Tuesday, September 15, 2009

Pantaloons Retail (India) Ltd - Strategy in the Face of Economic Downturn

Saishree D | Tapmi, Manipal

When Kishore Biyani started Pantaloons Retail (India) Ltd.(PRIL), he must have hardly expected to hit in such a manner in the short time frame. What started off as India’s first brand for formal trousers back in 1987, transitioned into what is now the country’s largest retail giant with its footfall in every arena the modern-day consumer believes to be part of his/her lifestyle. How has retailing helped shape the needs of the modern-day consumer and direct his/her quest in fulfilling these needs?
PRIL, the flagship company of the Future Group, operates through a large number of formats that target different aspects of consumerism. These largely centre on:-
  • Sports and Fashion - Pantaloons, Central, Brand Factory etc.
  • Food – Food Bazaar, Fair price etc.
  • Home products – e-Zone, Staples, Home Town etc.
  • Leisure and Entertainment – F123, Bowling Co. etc.

Assessing the damage
To ascertain the strategic moves PRIL has adopted given the current economic scenario, we must first examine the environment it operates in as a result of this slowdown. We will then be able to understand the necessity for these strategic steps. This has been explained using the Five Forces Model prescribed by Michael Porter.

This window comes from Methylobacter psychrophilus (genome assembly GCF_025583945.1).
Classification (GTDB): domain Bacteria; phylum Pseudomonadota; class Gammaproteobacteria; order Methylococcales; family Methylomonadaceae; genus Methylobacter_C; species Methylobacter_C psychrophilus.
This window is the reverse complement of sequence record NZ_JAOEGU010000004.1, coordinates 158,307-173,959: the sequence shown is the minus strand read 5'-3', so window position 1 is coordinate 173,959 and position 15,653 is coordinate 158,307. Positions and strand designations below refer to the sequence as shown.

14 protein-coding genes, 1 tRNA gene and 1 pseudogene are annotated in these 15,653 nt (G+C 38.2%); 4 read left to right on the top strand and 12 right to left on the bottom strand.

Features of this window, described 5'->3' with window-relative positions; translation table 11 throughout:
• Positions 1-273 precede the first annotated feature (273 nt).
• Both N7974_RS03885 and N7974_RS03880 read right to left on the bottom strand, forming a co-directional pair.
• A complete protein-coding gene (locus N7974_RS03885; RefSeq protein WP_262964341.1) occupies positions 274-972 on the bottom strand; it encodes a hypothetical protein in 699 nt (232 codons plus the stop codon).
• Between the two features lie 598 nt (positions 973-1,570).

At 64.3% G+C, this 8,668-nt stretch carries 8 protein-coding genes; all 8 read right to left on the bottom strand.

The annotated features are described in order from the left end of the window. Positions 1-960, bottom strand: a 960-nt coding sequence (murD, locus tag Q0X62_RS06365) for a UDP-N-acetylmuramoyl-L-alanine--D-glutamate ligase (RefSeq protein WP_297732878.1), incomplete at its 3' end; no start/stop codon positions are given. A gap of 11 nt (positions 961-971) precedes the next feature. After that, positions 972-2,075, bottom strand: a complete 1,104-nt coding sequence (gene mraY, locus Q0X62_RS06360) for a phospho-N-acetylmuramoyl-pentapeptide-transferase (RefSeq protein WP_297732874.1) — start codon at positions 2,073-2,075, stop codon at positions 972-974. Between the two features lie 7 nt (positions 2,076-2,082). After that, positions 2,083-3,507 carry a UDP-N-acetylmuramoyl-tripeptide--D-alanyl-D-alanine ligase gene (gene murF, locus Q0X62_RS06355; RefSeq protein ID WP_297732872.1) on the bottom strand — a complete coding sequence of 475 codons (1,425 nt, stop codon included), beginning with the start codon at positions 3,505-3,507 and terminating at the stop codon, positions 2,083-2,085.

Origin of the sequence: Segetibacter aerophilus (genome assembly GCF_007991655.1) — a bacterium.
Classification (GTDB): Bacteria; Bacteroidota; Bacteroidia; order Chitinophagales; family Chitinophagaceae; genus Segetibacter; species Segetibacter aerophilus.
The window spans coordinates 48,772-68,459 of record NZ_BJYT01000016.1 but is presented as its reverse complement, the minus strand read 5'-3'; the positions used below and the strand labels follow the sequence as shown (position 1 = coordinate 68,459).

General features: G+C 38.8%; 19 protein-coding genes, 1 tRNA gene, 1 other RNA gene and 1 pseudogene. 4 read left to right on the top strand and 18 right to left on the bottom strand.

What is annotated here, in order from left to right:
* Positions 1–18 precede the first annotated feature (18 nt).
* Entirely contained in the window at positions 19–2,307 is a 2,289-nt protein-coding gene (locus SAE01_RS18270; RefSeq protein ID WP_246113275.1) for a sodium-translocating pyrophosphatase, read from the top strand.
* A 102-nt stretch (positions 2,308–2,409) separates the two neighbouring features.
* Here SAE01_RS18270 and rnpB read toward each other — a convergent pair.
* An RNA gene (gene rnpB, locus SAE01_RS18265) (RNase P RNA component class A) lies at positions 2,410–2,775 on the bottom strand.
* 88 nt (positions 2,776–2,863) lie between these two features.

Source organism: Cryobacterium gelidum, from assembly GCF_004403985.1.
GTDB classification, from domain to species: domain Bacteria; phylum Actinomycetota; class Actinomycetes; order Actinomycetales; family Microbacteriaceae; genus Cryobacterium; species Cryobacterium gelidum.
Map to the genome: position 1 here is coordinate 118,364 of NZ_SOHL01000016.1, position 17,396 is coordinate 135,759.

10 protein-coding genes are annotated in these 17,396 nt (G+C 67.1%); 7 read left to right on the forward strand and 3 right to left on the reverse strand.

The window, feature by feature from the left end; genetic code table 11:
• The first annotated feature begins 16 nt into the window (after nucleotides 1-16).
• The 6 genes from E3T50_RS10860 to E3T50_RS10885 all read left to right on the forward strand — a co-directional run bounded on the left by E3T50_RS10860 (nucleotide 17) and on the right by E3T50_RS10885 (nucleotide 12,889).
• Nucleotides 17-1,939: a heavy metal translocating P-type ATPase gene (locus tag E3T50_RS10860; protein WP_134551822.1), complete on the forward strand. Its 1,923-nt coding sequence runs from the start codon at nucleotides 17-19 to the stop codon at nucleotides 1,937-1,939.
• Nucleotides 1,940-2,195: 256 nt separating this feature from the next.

Threat of Entry – MODERATE
PRIL’s rivals Shopper’s Stop and Vishal Retail only grew by 3.3% and 17.8%, with operating margins falling over last year‘s. This hardly seems a lucrative opportunity to any big names scanning the horizon. In addition to this, the latest budget did nothing to spur growth when it
made no mention of the relaxation in FDI norms for the retail sector – a longstanding demand by the major players in the sector, along with recognition as an industry. However, considering AT Kearney’s predictions of the potential in the Indian retail market, the threat of foreign entrants looms large in the near future with the first Wal-Mart in India opening just a few weeks ago.

Threat of Suppliers – LOW
Market share generally reflects the focal firm’s influence over its consumers, competitors and suppliers. Rather than the traditional ‘Producer-push’ format of supply-chains, large retailers enjoy the advantage of the ‘Consumer-pull’ format. The Pantaloons’ supply-chain is said to be the most cost-effective in the world.

Threat of Substitutes – LOW
Substitutes to this sector may largely come in the form of Internet, wherein direct selling of consumer goods may take place. But considering this phenomenon has not gained momentum in India, its chances of posing a major threat to the sector is fairly low.

Threat of Buyers – HIGH
The retail sector has always faced trouble retaining consumer-loyalty. The gloom of the meltdown has spread rather rapidly in the consumption segment with same-store sales in most retail chains dropping to abysmal numbers. In the current scenario most consumers prefer deferring purchases of retail items, and hence pose the largest threat.

Threat of Rivalry – LOW
PRIL’s immediate competitor, Vishal Retail is running out of cash and closing stores all over the country. Although they have no hopes of opening these outlets just as yet, they do plan on reworking their format through expansion by way of franchisee units. Many foreign ventures with domestic firms are falling out while previously established foreign retailers are looking for alternate strategies.

PRIL’s strategic moves